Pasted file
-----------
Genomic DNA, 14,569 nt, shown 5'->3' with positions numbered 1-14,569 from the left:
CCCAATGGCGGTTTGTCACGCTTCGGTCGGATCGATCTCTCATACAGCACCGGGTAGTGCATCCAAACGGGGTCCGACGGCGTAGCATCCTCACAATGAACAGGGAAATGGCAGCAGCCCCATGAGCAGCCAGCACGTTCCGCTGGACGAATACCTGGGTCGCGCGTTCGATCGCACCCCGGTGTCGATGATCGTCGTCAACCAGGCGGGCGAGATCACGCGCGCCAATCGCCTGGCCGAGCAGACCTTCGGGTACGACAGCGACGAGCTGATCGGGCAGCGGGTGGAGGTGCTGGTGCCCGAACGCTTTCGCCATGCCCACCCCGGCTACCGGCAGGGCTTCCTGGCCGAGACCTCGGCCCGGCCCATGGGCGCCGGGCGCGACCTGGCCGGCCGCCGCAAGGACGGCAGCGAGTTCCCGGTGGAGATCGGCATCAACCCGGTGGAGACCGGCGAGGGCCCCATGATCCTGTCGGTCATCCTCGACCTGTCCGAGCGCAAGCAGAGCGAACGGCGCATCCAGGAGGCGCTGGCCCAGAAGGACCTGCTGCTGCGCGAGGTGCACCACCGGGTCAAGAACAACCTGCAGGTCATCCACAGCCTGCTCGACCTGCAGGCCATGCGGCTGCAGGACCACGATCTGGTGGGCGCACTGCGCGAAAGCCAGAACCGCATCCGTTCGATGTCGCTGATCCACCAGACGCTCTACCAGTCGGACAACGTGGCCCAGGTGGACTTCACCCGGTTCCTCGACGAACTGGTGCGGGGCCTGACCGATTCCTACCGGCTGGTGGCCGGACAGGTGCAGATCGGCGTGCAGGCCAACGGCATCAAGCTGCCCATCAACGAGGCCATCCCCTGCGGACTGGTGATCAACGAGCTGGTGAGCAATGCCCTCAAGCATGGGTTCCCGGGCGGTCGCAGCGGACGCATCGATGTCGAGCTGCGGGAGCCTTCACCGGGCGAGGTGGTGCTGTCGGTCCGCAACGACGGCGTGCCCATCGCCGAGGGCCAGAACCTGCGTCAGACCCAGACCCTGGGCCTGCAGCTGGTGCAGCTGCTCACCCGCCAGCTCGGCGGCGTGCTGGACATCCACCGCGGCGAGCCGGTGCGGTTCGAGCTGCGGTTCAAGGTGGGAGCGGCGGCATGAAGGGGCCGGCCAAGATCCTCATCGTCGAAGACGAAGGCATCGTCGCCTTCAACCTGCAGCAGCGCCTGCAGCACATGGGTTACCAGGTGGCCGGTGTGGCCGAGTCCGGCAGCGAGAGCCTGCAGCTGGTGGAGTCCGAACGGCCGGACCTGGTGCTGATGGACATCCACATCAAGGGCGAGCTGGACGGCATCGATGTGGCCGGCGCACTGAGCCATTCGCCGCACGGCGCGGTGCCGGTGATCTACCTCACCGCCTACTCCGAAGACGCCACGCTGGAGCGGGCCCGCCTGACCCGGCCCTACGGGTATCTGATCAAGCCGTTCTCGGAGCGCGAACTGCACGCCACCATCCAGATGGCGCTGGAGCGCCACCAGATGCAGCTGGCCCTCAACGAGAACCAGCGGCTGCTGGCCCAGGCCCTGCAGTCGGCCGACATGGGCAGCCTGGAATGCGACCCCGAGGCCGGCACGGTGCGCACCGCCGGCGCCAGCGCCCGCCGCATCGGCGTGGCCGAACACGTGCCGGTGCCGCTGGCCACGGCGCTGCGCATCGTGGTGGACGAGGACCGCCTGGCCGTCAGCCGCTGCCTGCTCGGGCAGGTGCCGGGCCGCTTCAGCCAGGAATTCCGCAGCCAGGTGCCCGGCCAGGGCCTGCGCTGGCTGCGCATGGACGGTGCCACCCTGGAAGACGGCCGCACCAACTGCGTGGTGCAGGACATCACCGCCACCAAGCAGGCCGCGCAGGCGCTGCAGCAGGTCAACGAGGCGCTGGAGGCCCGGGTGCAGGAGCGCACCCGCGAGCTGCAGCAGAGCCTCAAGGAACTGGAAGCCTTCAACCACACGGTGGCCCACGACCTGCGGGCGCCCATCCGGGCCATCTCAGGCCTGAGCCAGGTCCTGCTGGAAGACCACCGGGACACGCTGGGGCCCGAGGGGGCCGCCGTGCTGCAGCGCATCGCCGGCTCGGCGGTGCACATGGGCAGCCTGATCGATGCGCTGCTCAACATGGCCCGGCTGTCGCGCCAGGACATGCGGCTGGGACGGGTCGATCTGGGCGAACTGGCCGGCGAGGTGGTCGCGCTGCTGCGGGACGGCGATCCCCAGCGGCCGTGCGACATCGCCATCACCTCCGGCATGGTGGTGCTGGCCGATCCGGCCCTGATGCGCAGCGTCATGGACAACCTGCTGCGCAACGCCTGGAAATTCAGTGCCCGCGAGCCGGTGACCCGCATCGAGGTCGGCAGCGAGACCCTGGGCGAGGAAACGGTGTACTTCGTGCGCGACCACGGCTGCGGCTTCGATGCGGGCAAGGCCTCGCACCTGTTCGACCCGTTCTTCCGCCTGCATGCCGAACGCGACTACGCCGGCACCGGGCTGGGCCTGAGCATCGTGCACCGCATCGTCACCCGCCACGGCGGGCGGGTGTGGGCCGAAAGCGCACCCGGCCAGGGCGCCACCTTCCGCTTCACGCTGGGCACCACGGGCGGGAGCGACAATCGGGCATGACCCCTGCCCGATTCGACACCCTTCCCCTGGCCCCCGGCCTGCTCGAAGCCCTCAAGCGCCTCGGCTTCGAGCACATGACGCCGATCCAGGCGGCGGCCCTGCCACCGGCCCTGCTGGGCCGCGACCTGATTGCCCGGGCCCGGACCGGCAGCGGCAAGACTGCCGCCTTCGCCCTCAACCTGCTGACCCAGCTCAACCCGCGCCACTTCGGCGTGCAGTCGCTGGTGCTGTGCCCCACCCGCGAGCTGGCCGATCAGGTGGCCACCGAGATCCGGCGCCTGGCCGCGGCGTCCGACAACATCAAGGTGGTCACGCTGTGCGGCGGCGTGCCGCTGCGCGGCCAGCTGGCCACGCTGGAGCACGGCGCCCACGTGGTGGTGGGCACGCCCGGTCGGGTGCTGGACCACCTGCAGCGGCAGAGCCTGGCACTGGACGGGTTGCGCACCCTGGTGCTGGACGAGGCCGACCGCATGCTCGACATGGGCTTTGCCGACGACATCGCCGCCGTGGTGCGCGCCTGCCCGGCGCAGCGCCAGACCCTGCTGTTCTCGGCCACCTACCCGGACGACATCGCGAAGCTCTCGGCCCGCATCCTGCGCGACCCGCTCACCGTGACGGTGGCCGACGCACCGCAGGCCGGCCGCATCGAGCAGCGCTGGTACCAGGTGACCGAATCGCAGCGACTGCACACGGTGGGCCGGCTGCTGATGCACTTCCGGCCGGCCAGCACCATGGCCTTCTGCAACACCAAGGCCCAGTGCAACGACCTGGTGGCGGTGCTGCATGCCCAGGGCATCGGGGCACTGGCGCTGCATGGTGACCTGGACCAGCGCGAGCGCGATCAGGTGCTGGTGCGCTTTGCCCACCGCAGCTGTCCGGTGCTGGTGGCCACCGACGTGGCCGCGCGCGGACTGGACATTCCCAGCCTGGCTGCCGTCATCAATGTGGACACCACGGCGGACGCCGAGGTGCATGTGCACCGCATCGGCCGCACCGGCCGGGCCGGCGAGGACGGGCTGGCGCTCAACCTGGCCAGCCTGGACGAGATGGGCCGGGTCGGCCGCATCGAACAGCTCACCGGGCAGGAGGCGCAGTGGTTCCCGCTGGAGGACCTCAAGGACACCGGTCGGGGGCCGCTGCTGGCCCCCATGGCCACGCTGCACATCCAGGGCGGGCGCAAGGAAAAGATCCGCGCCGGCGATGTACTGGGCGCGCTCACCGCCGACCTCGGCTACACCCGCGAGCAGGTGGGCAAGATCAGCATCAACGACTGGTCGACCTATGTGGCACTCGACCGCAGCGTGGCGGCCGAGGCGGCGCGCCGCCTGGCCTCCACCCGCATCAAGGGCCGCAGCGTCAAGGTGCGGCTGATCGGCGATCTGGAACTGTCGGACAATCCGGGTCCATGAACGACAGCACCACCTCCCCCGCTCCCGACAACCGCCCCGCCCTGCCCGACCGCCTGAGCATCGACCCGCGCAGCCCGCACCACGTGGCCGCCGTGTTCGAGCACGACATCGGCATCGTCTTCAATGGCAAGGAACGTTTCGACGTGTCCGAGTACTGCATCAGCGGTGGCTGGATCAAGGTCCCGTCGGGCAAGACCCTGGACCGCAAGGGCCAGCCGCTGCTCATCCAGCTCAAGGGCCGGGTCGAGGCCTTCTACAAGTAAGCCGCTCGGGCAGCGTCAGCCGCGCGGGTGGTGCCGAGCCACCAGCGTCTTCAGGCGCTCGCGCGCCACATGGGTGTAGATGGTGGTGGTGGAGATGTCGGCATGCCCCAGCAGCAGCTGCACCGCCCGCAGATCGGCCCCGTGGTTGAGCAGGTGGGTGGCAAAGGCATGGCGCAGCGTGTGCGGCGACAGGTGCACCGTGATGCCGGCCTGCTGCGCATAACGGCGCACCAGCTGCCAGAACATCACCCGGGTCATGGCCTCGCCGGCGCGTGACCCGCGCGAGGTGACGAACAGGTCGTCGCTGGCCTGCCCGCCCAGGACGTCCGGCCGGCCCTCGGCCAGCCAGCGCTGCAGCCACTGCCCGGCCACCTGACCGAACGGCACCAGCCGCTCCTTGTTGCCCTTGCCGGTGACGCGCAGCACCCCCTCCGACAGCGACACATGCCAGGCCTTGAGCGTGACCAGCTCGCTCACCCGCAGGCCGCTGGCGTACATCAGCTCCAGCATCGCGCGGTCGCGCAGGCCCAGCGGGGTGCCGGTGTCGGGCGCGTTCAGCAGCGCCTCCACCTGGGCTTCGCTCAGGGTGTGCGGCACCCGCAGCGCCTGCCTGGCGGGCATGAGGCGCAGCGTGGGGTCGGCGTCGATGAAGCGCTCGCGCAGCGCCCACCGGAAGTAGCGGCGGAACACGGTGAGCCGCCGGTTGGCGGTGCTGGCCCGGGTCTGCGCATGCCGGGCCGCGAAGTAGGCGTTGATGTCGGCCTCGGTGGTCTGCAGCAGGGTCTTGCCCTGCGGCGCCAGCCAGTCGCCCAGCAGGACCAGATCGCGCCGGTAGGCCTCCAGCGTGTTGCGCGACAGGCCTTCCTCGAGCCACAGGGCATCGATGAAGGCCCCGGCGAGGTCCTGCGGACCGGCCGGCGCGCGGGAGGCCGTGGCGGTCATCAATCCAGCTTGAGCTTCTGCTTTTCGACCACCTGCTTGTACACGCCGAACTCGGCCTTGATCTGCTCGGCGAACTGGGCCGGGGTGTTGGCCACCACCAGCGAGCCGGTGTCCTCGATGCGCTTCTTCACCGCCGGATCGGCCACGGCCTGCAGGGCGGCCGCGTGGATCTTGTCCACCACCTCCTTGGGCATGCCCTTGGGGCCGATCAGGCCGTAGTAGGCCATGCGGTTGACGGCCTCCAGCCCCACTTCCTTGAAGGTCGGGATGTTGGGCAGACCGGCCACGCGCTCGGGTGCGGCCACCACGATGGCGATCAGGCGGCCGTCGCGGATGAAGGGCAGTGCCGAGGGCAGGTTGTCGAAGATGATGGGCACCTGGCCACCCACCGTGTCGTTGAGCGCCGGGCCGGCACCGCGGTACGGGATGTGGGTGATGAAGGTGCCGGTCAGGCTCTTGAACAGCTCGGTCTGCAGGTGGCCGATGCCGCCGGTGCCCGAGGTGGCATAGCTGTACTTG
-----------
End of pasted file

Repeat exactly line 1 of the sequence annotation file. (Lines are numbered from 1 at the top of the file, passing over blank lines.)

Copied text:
Genomic DNA, 14,569 nt, shown 5'->3' with positions numbered 1-14,569 from the left: